AP English Lit Terms

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Can you name the AP English Lit Terms?

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Bits of information given by the author to better develop the work
A speech in which a character who is alone speaks his or her thoughts aloud
Writing that seeks to arouse a reader's disapproval of an object by ridicule
Referencing a well known work (such as Shakespeare's many references to the Bible)
The mode of expression in language; the characteristic manner of expression of an author
A combination of opposites; the union of contradictory terms
A brief, clever, often memorable statement
A line containing five feet
Repetition of vowel sounds
A composition that imitates the style of another composition normally for comic effect
A grammatical mood expressing commands, direct requests and prohibitions
Word choice
The actual meaning of something
The special language of a profession or group
A three-line stanza rhymed aba, bcb, cdc
Direct address of an abstract person or object
The main thought expressed by a work, the meaning of the work as a whole
Repetition of initial sounds in a set of words
The methods involved in telling a story; the procedures used by a writer of stories or accounts
Normally a fourteen-line iambic pentameter poem
A general phrase for the linguistic devices or techniques that a writer can use
A figure of speech using indirection to avoid offensive bluntness (i.e. 'passed away' as opposed to 'died')
A sentence that is not grammatically complete until the final clause or phrase
A literary term referring to how a person, situation, statement, or circumstance is not as it would actually seem; many times it is the exact opposite of what it appears to be. Typ
Preceding in time or order; pre-existing
The framework, or arrangement of materials within a work; the relationship of the parts of a work to the whole; the logical divisions of a work
A traditional form for English poetry, commonly used for epic and narrative poetry; it refers to poems constructed from a sequence of rhyming pairs of iambic pentameter lines. The
A pair or group of words that has a subject and predicate, but is not a sentence on its own; part of a sentence
The theme, meaning, or position that a writer undertakes to prove or support
A two syllable foot with an unaccented syllable followed by an accented one
Usually a repeated grouping of three or more lines with the same meter and rhyme scheme
A metrical foot consisting of one long and two short syllables or of one stressed and two unstressed syllables
Characterized by incongruities or distortions
A characteristic of a literary genre (often unrealistic) that is understood and accepted by audiences because it has come, through usage and time, to be recognized as a familiar te
A directly expressed comparison; a figure of speech comparing two objects, usually with 'like,' 'as,' or 'than.'
A line of four feet
The omission of a word or several words that would otherwise be required by the remaining elements
A type of figurative language in which a statement is made that says that one thing is something else but, literally, it is not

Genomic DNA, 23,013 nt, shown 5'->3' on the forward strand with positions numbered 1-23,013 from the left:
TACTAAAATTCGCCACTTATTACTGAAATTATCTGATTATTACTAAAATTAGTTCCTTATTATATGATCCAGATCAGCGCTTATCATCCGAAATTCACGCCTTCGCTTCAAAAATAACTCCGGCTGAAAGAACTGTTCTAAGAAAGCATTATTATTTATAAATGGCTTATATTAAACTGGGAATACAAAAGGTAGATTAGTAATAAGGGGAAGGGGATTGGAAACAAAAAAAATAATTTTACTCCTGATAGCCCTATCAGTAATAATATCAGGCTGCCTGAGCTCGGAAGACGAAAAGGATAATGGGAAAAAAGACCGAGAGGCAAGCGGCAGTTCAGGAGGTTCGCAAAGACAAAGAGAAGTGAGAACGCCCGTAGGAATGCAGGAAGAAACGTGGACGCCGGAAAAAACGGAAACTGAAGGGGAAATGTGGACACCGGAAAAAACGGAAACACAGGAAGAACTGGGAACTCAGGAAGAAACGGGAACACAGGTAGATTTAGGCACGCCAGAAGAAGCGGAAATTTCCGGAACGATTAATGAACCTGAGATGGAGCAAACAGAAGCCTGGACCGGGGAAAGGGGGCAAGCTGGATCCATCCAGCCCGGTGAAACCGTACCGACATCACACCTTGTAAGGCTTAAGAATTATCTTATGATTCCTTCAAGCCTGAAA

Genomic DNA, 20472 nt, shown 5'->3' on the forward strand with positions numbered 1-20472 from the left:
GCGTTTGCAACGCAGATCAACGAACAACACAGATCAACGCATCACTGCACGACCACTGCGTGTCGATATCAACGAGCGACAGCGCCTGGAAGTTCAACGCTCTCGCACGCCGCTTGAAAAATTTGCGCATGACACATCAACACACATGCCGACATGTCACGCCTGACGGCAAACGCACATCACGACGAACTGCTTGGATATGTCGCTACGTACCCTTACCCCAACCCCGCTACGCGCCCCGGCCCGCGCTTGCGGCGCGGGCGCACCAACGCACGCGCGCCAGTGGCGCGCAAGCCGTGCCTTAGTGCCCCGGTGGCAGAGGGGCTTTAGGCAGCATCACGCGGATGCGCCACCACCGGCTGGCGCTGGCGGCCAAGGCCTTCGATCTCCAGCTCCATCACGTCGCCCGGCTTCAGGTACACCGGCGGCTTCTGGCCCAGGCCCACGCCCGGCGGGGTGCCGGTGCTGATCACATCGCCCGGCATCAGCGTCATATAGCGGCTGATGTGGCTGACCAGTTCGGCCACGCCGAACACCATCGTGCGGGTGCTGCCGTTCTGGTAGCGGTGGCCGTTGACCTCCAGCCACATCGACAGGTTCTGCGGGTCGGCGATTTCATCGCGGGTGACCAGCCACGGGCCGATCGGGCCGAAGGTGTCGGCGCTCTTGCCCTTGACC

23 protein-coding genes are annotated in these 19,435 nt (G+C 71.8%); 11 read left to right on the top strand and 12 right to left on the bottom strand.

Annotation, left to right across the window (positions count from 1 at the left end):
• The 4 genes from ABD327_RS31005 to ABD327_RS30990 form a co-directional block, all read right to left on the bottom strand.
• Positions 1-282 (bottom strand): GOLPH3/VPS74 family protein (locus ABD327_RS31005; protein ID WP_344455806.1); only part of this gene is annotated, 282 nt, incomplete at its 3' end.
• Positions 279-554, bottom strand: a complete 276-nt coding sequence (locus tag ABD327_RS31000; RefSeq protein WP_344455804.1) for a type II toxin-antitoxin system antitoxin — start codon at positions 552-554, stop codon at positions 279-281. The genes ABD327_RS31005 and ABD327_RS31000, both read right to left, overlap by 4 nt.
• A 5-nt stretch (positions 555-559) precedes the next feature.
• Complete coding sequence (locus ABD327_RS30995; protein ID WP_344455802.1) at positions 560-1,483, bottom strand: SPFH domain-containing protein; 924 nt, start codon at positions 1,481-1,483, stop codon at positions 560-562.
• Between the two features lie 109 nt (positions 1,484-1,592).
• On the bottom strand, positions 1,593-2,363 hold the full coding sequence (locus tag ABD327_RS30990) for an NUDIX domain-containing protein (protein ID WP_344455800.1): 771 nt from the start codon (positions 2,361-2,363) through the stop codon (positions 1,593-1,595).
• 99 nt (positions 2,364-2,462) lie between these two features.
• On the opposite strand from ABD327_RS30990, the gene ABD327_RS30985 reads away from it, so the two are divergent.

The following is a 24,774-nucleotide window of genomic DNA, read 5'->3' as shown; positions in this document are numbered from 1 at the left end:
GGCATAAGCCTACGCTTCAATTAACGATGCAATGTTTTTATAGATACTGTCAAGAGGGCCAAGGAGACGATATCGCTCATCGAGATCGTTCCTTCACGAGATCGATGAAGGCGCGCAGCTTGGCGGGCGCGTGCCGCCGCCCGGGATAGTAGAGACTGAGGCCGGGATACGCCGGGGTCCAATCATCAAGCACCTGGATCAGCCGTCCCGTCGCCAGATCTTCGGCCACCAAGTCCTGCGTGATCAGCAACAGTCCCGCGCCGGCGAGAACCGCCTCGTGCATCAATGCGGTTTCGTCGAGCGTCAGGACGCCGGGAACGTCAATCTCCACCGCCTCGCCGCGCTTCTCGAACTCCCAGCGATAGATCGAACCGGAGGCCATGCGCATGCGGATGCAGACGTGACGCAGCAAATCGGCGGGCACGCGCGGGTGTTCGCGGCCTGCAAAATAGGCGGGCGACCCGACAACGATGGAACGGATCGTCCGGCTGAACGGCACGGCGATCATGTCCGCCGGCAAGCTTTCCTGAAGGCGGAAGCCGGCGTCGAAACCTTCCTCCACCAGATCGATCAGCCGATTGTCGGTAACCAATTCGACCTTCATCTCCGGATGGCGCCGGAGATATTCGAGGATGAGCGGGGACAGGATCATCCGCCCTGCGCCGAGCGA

The use of words to mean something other than their literal meaning
Alternating lines of iambic tetrameter and iambic trimeter
The structure of a sentence; the arrangement of words in a sentence
A figurative use of language that endows the nonhuman (ideas, inanimate objects, animals, abstractions) with human characteristics
Implied meaning of a word
A statement that seems to be self-contradicting but, in fact, is true
The management of language for a specific effect
Rhyme that occurs in a single line of verse
A form of reasoning in which two statements are made and a conclusion is drawn from them
Literal meaning of a word
Unrhymed iambic pentameter
A question asked for effect, not in expectation of a reply
A type of symbolism in which everything in a work is representative of something (i.e. 'Young Goodman Brown')
The devices used in effective or persuasive language
The vantage point of a story in which the narrator can know, see, and report whatever he or she chooses
The background to a story; the physical location of a play, story, or novel
Explicitly instructive
The use of words whose sound suggests their meaning
A story designed to suggest a principle, illustrate a moral, or answer a question
Intentional vagueness
A quality of some fictional narrators whose word the reader can trust
The techniques of deploying the sound of words, especially in poetry
The use of material unrelated to the subject of a work
The author's feeling
Any of several possible vantage points from which a story is told
A line with a pause at the end
Phrases or sentences with very similar grammatical structure
A conventional pattern, expression, character, or idea
To change
Poetry that is not written in traditional meter but is still rhythmical
The manner in which an author expresses his or her attitude; the intonation of the voice that expresses meaning
Something that is simultaneously itself and a sign of something else
A seven-line stanza of iambic pentameter rhymed ababbcc, used by Chaucer and other medieval poets
All of the sensory perceptions referred to in a work; words or phrases used to create a 'mental picture'
A metrical line of verse consisting of six feet

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Created Jan 19, 2011ReportNominate
Tags:AP Advanced, Literary Terms